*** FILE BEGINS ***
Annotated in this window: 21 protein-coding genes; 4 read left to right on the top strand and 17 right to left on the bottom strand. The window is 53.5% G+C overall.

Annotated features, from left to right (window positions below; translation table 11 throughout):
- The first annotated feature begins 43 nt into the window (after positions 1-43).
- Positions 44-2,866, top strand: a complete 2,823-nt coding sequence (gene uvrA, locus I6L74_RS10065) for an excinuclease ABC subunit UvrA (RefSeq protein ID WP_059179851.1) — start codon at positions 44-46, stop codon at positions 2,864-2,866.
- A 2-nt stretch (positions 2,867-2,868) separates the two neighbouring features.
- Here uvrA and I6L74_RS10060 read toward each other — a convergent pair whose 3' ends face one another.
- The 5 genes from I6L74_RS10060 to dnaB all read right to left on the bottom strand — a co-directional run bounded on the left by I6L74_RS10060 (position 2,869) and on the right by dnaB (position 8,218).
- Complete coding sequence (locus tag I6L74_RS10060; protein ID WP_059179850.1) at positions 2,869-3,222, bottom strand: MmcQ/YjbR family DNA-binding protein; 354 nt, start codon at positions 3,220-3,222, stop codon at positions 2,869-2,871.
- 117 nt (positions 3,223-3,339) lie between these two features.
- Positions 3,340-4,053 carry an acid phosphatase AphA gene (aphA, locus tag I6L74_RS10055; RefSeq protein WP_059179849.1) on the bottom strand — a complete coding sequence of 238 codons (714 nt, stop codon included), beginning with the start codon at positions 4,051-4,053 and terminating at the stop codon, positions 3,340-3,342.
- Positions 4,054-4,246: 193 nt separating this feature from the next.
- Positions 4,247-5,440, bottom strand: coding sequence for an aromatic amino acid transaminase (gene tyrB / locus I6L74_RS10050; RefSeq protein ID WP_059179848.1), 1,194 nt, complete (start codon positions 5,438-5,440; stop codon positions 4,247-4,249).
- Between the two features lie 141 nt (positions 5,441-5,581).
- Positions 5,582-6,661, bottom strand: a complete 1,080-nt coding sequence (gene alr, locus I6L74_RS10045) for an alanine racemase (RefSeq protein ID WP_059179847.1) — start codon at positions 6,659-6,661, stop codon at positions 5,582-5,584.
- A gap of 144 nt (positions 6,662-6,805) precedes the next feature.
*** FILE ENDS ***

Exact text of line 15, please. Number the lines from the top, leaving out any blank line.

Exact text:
- A gap of 144 nt (positions 6,662-6,805) precedes the next feature.